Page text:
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Hello Blog. Let’s start 2015 with a discussion about Japan’s tourism policy and some of the memes within. Submitter JDG offers these thoughts about a recent Japan Times article:
JDG: Hello Dr. Debito, First of all, a happy new year to you. I wondered if you had chanced upon this article in the JT:
Now boastful Japan not really in tune with what visitors want, foreign expert warns | The Japan Times
It’s really interesting, since it was written about a guy who has no connection (AFAIK) to the debate about NJ human rights, and is not a scholar of Japan. However, he has independently reached a conclusion that you yourself have expressed several times on Debito.org; Japanese deciding amongst themselves what NJ want/need/have difficulty with, is a sign of cultural arrogance aimed at controlling NJ.
I think this is important external reinforcement of your point of view. It shows that you are not alone and paranoid (as the apologists always try to portray you), but rather shows that in a totally different field of expertise, another observer has witnessed the same phenomena as you.
There are many interesting points that he raises, and I agree with him, but the main takeaway from the article is that the concept of ‘omotenashi’ is being used as a system of control over NJ in Japan (and we know how much the Japanese establishment believes that NJ need to be controlled), whilst at the same time serving a very racist nihonjinrongiron function of reassuring the Japanese themselves that they are unique and superior to NJ. Nice win for your logic. Sincerely, JDG.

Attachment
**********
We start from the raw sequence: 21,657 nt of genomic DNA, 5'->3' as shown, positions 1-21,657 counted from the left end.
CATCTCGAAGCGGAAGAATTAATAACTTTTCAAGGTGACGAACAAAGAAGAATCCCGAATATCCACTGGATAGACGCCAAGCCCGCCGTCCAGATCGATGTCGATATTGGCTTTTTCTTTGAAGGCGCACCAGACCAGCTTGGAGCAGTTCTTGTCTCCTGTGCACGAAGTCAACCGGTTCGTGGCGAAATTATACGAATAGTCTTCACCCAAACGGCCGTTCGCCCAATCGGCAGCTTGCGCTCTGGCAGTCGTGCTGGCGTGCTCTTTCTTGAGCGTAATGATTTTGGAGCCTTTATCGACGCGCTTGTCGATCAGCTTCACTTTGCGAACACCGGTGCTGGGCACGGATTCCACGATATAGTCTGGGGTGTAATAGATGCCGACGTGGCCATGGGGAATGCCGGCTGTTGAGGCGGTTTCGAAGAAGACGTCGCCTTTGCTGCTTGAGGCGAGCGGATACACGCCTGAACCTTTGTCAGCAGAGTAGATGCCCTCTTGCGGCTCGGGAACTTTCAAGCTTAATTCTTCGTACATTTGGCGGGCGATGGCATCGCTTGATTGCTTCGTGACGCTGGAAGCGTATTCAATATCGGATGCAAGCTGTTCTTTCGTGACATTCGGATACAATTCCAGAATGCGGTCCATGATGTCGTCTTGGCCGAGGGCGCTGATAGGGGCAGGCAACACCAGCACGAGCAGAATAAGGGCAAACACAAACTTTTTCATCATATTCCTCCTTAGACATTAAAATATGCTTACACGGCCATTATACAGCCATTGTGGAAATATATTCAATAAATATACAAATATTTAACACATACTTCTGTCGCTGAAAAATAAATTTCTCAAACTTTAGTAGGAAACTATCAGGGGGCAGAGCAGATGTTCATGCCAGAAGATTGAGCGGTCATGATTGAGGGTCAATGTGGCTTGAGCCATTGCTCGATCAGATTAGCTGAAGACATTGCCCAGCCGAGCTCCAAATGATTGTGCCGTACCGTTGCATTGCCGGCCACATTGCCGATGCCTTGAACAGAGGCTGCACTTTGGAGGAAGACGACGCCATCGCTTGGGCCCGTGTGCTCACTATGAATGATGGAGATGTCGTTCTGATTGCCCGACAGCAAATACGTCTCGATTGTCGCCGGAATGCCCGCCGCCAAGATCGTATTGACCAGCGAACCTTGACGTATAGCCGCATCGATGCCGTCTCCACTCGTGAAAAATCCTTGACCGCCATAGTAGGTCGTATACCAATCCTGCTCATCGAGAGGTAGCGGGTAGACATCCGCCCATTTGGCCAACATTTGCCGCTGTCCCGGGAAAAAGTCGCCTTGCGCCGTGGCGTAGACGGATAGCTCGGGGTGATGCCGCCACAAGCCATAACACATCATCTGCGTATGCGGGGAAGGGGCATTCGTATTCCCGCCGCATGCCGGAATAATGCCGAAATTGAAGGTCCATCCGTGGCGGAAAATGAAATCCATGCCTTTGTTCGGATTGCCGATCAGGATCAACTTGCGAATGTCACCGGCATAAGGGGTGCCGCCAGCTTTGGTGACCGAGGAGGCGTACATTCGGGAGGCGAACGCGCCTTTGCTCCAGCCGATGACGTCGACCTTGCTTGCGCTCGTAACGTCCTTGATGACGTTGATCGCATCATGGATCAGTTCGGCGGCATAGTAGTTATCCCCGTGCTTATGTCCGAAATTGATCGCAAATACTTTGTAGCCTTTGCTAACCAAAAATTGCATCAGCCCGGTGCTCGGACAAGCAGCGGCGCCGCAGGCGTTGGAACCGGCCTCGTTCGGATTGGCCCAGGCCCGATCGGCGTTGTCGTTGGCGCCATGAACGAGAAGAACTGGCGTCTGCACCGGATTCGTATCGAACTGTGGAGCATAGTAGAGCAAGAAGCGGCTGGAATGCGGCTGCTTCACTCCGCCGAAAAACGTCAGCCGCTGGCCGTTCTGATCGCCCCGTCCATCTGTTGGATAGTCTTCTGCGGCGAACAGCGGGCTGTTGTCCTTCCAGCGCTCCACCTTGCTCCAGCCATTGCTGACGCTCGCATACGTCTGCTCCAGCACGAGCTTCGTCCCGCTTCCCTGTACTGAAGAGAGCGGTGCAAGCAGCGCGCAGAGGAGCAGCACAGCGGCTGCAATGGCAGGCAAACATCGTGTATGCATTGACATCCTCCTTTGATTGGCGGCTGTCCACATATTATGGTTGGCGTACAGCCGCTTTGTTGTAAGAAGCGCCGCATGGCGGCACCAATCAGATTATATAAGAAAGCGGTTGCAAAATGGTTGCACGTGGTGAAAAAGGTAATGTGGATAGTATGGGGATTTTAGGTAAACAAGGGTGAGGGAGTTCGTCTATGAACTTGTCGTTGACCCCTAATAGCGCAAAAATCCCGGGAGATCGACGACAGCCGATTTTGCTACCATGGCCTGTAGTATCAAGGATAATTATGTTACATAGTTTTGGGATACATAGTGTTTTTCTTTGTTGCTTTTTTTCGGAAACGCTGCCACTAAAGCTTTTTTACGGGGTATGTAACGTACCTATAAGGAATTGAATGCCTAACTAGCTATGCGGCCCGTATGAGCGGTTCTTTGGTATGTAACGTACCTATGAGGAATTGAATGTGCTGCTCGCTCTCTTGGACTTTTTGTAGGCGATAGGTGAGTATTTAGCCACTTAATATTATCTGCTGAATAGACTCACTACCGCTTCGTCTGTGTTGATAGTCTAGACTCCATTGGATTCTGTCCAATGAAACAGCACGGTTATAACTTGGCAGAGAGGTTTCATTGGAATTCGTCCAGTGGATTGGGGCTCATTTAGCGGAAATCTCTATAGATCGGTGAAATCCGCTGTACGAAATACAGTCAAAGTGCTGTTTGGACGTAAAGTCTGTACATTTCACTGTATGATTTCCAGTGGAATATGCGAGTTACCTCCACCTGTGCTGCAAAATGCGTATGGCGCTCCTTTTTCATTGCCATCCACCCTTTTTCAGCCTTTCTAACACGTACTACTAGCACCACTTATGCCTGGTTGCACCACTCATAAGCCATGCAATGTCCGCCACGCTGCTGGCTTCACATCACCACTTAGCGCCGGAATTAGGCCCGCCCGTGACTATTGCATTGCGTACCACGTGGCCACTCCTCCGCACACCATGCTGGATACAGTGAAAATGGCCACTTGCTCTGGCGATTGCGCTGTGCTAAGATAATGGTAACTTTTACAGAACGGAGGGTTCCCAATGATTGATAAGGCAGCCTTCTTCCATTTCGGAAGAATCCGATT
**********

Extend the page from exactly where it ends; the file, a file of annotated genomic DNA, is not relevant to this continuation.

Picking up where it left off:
Let me open this up to discussion on Debito.org. Article excerpt first. Dr. ARUDOU, Debito
Now boastful Japan not really in tune with what visitors want, foreign expert warns
BY SHUSUKE MURAI, STAFF WRITER, THE JAPAN TIMES, DEC 25, 2014
Japan’s self-professed “omotenashi” (spirit of selfless hospitality) is often misinterpreted to force predetermined services on foreign visitors, says one longtime observer.
Cultural services expert David Atkinson, 49, says the nation’s confidence in what it offers the world is misplaced: Many foreigners who visit leave unfulfilled…
Atkinson says it is troubling to see Japanese increasingly lauding their own culture and that the trend could even become an obstacle to the government’s goal of getting 30 million tourists to visit annually by 2030…
“Originally, omotenashi means leaving the choices to the guests, not forcing foreigners with a different set of values to behave the way Japanese people expect,” he said.
Omotenashi became a buzzword in August 2013, when television celebrity Christel Takigawa used the term during Tokyo’s final presentation to the International Olympic Committee’s general assembly in Argentina for permission to host the 2020 Olympics…